For the study, which is ongoing, Dr. Dörner and colleagues used cardiac magnetic resonance imaging (MRI) to measure the effect of energy drink consumption on heart function in 18 healthy volunteers, including 15 men and three women with a mean age of 27.5 years. Each of the volunteers underwent cardiac MRI before and one hour after consuming an energy drink containing taurine (400 mg/100 ml) and caffeine (32 mg/100 ml).

Compared to the baseline images, results of cardiac MRI performed one hour after the study participants consumed the energy drink revealed significantly increased peak strain and peak systolic strain rates (measurements for contractility) in the left ventricle of the heart. The heart's left ventricle receives oxygenated blood from the lungs and pumps it to the aorta, which distributes it throughout the rest of the body.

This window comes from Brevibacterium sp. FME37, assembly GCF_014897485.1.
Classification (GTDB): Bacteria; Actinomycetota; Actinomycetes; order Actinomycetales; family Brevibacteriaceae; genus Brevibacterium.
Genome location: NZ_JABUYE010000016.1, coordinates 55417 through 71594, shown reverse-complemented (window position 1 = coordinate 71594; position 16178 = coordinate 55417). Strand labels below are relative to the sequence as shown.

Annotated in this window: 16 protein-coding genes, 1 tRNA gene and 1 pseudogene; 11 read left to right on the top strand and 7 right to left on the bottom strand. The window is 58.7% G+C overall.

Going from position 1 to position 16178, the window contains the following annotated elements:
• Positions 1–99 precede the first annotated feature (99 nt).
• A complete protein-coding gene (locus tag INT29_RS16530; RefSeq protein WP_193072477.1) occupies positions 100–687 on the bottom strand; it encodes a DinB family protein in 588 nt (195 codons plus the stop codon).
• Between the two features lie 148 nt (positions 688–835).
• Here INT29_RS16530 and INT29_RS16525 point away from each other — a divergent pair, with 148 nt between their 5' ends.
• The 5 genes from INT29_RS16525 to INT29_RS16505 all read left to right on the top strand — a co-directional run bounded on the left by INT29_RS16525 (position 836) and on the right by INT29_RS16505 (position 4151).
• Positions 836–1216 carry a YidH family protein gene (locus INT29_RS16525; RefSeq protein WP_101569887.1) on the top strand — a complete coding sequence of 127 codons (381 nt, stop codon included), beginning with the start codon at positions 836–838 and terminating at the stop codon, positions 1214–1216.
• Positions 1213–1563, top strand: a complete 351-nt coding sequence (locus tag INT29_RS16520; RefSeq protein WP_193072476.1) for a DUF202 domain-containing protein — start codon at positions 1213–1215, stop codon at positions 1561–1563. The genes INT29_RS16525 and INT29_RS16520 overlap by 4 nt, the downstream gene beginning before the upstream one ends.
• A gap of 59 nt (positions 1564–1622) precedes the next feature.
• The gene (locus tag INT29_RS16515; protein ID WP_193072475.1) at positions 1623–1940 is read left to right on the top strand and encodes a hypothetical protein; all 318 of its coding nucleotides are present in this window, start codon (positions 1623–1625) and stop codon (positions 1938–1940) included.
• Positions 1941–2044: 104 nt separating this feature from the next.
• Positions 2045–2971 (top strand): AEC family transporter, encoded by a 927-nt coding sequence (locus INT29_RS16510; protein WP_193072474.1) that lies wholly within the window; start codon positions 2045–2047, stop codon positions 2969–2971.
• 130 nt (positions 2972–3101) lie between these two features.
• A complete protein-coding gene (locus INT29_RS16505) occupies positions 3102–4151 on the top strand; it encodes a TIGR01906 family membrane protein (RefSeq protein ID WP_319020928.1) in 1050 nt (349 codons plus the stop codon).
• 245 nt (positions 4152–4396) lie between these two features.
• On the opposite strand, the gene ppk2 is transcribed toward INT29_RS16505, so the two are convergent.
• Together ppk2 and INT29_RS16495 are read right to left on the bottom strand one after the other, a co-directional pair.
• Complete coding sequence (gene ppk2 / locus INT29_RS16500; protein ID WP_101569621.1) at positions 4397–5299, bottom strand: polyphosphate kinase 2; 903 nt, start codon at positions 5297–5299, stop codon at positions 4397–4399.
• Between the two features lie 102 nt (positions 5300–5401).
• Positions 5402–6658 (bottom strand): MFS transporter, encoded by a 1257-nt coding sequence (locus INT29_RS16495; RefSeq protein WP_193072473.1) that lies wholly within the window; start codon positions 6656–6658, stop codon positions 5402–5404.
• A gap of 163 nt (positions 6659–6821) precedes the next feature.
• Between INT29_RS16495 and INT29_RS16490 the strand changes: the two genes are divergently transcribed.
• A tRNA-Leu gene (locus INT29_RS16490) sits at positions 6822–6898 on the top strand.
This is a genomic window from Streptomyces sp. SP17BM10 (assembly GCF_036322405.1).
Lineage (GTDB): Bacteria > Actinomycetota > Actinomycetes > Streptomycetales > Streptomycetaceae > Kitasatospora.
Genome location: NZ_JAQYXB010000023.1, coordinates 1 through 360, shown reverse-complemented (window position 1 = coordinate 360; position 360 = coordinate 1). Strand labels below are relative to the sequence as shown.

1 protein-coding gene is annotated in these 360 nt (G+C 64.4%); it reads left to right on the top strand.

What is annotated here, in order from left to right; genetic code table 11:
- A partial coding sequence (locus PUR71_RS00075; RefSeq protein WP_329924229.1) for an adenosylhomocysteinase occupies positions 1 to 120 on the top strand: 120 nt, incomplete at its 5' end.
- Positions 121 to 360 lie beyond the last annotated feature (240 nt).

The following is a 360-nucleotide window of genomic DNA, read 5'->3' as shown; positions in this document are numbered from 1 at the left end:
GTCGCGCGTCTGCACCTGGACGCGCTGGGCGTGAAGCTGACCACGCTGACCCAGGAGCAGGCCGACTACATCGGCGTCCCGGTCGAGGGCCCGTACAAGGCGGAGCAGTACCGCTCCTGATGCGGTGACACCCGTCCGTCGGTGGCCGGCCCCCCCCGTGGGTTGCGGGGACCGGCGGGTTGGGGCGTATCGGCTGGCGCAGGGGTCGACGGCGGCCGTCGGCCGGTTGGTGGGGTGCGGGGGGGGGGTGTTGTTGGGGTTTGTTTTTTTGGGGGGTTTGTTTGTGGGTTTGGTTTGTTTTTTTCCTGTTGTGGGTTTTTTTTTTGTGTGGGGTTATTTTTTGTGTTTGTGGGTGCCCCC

"We don't know exactly how or if this greater contractility of the heart impacts daily activities or athletic performance," Dr. Dörner said. "We need additional studies to understand this mechanism and to determine how long the effect of the energy drink lasts."

The researchers found no significant differences in heart rate, blood pressure or the amount of blood ejected from the left ventricle of the heart between the volunteers' baseline and second MRI exams.

"We've shown that energy drink consumption has a short-term impact on cardiac contractility," Dr. Dörner said. "Further studies are needed to evaluate the impact of long-term energy drink consumption and the effect of such drinks on individuals with heart disease."

Dr. Dörner said that while long-term risks to the heart from drinking energy drinks remain unknown, he advises that children, as well as people with known cardiac arrhythmias, should avoid energy drinks, because changes in contractility could trigger arrhythmias. He also cautions that additional study is needed to address risks posed by the consumption of energy drinks in combination with alcohol.

Other co-authors are Daniel Kuetting, M.D., Claas P. Naehle, M.D., and Hans H. Schild, M.D.